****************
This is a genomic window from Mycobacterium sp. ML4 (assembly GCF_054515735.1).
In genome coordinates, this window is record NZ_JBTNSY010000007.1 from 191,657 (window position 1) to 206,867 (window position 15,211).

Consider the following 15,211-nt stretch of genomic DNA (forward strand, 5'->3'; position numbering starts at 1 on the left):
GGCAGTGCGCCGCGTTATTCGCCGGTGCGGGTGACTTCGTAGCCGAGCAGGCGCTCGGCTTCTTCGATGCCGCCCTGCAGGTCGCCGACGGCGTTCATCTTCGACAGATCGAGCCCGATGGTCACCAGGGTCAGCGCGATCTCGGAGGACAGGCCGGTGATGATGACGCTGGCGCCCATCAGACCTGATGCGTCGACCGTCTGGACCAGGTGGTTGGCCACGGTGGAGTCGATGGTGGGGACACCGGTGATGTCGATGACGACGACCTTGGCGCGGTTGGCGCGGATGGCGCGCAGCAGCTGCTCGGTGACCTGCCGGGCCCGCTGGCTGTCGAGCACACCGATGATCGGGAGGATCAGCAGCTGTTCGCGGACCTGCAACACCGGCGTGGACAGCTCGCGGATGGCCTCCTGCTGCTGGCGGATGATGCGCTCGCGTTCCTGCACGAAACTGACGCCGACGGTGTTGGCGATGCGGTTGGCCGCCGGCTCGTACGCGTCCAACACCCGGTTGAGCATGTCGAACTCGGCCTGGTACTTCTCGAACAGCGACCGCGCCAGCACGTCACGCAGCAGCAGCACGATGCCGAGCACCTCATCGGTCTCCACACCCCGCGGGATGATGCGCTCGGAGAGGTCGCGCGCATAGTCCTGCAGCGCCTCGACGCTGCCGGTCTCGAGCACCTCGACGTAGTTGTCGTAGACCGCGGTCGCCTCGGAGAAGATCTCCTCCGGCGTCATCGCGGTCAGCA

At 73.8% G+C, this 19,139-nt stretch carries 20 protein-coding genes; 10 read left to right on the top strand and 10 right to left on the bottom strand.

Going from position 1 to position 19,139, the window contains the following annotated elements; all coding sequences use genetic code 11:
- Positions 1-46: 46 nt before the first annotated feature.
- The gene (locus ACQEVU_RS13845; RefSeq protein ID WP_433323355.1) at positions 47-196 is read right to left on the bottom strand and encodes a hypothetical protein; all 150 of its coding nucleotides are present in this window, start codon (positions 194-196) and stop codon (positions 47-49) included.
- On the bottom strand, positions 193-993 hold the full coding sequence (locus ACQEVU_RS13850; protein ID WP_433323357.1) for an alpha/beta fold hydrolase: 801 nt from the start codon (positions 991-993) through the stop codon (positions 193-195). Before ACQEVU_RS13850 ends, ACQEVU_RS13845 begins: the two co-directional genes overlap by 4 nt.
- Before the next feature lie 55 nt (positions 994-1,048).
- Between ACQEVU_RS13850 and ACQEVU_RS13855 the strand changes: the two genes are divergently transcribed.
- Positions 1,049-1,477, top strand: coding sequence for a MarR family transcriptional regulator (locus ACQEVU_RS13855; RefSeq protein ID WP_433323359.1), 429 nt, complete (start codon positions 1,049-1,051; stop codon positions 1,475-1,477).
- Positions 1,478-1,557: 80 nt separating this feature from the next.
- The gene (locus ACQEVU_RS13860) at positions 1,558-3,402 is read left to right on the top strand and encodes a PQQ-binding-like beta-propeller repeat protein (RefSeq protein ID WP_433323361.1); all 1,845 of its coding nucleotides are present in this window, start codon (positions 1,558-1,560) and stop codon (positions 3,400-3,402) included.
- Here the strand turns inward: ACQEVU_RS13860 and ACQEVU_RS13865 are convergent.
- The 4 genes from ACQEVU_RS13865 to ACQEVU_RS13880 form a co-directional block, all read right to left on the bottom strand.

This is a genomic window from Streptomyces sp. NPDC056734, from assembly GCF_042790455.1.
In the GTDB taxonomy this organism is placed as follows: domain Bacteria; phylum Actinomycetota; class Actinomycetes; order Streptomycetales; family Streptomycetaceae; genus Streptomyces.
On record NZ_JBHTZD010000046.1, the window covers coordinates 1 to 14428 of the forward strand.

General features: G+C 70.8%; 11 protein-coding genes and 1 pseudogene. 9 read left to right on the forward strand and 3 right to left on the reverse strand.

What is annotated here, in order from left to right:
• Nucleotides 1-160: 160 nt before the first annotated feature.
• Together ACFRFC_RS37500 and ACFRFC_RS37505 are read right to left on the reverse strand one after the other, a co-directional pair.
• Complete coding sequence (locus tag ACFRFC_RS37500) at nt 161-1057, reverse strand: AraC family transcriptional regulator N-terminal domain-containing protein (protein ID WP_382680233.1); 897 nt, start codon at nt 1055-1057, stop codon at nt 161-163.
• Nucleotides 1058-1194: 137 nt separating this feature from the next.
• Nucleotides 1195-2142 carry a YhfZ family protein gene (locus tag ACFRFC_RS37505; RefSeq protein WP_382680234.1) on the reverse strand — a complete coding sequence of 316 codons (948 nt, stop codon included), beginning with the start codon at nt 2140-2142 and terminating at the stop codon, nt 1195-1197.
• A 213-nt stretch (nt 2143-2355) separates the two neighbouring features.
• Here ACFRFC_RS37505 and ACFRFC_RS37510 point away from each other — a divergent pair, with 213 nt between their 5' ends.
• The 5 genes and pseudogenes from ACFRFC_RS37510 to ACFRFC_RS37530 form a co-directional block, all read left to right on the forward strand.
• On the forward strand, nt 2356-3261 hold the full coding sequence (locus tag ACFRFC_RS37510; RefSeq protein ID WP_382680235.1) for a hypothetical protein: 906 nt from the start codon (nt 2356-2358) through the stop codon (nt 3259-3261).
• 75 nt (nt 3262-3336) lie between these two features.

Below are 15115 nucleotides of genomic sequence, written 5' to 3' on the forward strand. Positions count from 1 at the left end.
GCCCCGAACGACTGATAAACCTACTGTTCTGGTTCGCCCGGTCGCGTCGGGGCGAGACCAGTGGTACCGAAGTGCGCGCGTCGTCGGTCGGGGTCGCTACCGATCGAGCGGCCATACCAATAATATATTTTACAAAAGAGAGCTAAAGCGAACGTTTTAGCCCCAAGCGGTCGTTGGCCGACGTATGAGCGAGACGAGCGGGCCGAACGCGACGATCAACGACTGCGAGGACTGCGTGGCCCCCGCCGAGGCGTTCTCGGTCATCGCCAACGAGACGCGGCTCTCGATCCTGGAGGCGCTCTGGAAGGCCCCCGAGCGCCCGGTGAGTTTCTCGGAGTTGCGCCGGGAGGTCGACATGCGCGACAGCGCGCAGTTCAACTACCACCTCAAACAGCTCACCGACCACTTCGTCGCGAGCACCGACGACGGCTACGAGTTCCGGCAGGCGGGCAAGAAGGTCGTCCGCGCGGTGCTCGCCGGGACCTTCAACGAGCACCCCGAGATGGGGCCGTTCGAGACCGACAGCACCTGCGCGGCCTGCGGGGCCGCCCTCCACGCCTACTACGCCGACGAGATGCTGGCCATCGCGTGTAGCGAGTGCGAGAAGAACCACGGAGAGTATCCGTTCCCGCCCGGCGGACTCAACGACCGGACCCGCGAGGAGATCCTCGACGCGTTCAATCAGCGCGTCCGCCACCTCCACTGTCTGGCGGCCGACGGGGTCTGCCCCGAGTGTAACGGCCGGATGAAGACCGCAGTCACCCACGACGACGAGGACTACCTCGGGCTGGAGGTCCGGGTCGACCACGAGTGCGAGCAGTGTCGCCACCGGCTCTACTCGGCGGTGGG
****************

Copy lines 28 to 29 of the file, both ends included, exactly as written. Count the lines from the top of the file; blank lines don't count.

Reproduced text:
• Here ACFRFC_RS37505 and ACFRFC_RS37510 point away from each other — a divergent pair, with 213 nt between their 5' ends.
• The 5 genes and pseudogenes from ACFRFC_RS37510 to ACFRFC_RS37530 form a co-directional block, all read left to right on the forward strand.